The Army will no longer buy future versions of the Apache helicopter, according to FlightGlobal. Instead, it will pour funding into developing the armed version of the Future Vertical Lift (FVL) program, the mission to make a new helo that will fly in 2030.
The AH-64 Apache entered service in 1984 as the first purpose-built attack helicopter for the U.S. Army. The Apache pioneered advanced technologies including the TADS target acquisition system, thermal imaging night vision, helmet-steerable 30-millimeter chain gun, and the Hellfire laser-guided missile.
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The Apache was designed as a tank-killer for the battlefields of Western Europe, capable of carrying up to sixteen Hellfire missiles. Just two Apaches could smash a battalion of 30 Soviet tanks, which would go a long way toward addressing NATO's numerical inferiority.
In reality, its mission would prove to be elsewhere. The helicopter saw combat in the 1989 invasion of Panama and the 1991 Persian Gulf War. It fought with U.S. forces in Iraq and Afghanistan, with Israeli forces in Lebanon and the Gaza Strip, and with British forces in Afghanistan, Iraq, and Libya. Saudi Apaches are currently using the AH-64 to battle Houthi rebels in Yemen. The Apache is in service with 12 countries and on order with three more.
The latest version of the Apache, the -E Model Guardian, features an uprated engine, tactical datalinks for sharing information with other friendly forces, an improved transmission, and the ability to control unmanned aerial vehicles from the cockpit. The Army is buying a handful of AH-64Es, but the majority of the helicopters will be older Apaches upgraded to the Guardian standard.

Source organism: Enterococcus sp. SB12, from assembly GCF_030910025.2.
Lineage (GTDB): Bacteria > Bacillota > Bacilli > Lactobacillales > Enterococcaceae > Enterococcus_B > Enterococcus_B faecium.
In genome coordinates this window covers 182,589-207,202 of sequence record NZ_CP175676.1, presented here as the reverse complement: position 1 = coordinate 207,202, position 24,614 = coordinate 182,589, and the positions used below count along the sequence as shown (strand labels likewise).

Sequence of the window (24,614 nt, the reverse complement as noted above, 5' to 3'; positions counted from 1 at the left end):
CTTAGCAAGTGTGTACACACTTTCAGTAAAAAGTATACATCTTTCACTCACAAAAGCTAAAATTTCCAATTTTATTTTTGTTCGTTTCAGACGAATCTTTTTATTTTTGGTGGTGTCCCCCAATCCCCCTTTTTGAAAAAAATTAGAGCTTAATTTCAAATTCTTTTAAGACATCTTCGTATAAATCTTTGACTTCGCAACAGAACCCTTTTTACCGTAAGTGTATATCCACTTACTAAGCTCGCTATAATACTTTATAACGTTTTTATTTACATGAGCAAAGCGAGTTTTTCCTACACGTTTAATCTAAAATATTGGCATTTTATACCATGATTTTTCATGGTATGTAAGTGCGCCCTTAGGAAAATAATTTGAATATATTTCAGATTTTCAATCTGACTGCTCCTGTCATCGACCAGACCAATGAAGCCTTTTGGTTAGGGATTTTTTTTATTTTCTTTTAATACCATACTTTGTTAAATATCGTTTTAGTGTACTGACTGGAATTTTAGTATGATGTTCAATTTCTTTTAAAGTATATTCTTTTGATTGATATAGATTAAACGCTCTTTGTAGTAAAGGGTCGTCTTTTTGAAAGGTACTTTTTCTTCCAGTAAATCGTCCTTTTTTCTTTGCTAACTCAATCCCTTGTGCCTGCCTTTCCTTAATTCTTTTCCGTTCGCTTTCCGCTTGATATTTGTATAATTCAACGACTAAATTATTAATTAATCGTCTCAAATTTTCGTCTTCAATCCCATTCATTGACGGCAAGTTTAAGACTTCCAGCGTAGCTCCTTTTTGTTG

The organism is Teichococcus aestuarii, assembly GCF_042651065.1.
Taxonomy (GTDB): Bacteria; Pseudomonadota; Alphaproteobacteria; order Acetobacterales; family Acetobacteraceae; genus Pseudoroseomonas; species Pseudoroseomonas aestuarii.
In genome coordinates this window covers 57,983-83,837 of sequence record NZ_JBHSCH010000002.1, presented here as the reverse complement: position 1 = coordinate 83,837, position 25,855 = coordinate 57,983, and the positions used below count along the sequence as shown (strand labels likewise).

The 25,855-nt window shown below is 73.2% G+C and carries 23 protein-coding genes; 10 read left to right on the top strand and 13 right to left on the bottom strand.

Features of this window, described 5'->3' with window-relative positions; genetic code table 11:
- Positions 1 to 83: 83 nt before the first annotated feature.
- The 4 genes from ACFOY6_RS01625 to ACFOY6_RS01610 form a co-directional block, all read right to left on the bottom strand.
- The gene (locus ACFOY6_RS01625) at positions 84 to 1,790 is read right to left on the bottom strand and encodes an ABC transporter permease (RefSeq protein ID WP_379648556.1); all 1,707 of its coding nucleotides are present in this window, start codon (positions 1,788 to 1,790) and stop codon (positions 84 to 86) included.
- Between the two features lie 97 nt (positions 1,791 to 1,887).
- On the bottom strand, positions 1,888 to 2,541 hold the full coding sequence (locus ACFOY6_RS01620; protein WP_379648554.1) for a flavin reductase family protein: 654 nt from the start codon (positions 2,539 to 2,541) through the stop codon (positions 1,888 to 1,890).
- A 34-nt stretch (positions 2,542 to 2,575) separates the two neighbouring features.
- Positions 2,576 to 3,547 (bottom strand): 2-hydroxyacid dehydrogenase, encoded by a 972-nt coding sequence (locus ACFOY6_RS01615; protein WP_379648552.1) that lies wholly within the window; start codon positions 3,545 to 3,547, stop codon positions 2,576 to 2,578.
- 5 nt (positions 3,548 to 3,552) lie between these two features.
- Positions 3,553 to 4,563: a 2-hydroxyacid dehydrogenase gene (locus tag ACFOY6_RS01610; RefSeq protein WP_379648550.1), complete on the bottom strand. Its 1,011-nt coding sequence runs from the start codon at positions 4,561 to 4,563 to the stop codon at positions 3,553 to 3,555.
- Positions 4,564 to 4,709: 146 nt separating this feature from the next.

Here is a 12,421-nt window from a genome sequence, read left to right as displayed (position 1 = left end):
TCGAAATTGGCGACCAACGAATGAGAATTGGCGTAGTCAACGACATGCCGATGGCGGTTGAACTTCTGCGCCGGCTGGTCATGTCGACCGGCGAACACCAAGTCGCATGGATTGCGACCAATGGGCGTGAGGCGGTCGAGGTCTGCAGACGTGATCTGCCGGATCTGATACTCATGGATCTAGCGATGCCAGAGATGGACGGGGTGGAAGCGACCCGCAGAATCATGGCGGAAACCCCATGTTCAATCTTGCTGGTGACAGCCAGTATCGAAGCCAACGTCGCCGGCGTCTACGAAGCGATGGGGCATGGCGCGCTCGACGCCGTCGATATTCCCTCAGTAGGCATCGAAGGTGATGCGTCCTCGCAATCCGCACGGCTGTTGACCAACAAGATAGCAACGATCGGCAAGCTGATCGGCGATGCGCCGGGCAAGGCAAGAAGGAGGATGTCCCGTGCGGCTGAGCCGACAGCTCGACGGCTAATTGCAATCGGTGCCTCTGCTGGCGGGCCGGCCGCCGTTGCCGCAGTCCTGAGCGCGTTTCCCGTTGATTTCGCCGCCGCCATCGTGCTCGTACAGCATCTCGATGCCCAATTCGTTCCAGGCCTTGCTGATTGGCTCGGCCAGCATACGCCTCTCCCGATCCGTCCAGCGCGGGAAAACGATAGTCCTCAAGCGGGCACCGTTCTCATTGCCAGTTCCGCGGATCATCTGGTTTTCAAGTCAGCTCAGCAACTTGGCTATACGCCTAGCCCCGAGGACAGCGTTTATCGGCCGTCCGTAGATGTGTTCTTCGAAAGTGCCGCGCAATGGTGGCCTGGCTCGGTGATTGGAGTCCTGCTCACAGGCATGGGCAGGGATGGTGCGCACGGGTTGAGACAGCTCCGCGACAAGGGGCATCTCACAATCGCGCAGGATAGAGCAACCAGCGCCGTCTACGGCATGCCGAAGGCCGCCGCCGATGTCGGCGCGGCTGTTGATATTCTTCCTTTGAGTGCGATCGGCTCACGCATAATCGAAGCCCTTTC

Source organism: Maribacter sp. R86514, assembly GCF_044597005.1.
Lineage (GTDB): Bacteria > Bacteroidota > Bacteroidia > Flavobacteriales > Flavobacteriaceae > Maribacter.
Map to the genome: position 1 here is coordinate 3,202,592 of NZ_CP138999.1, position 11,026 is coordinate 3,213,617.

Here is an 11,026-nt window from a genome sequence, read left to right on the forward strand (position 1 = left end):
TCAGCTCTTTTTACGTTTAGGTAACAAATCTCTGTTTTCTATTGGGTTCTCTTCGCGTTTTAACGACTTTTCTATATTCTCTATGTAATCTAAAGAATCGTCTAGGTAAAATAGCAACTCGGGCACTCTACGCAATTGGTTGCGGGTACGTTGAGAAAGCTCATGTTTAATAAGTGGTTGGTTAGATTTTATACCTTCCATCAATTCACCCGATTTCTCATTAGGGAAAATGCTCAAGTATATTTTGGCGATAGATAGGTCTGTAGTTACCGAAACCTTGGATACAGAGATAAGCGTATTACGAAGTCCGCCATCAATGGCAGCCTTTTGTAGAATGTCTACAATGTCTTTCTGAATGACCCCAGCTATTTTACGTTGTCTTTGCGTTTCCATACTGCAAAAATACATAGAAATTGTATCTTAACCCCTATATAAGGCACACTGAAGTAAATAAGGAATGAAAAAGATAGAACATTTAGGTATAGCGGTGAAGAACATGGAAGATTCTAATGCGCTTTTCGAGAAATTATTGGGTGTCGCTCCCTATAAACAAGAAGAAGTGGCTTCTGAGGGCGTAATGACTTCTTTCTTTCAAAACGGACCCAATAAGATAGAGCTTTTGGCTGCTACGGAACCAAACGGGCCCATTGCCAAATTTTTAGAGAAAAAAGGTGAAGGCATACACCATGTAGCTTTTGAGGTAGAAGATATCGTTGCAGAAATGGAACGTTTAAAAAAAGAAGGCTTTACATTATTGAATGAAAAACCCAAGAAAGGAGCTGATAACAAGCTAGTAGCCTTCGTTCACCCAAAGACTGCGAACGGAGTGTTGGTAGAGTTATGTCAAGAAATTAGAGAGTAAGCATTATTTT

Still in service more than 30 years after introduction, the Apache has been flying a lot longer than anyone anticipated. The Army is finally bent on replacing it with the FVL program. The middleweight aircraft will replace both the UH-60 Blackhawk and the AH-64 Apache. At some point the Army has to redirect the funding hose away from existing programs and into newer ones, and that point is now. The Army may buy more -E models in the near future, but that would be to replace existing helicopters lost in crashes or combat operations.
Meanwhile, Apache maker Boeing is pressing ahead with plans for an -F model, with or without the Army. Many of the Apache's overseas sales didn't occur for a decade or more after the helicopter entered U.S. service. If the same happens with the armed FVL aircraft, it might not attract foreign buyers until 2040 or later. Meanwhile, an -F model Apache could act as bridge—a very lucrative bridge indeed as the Apache continues to gain fame as a proven combat platform.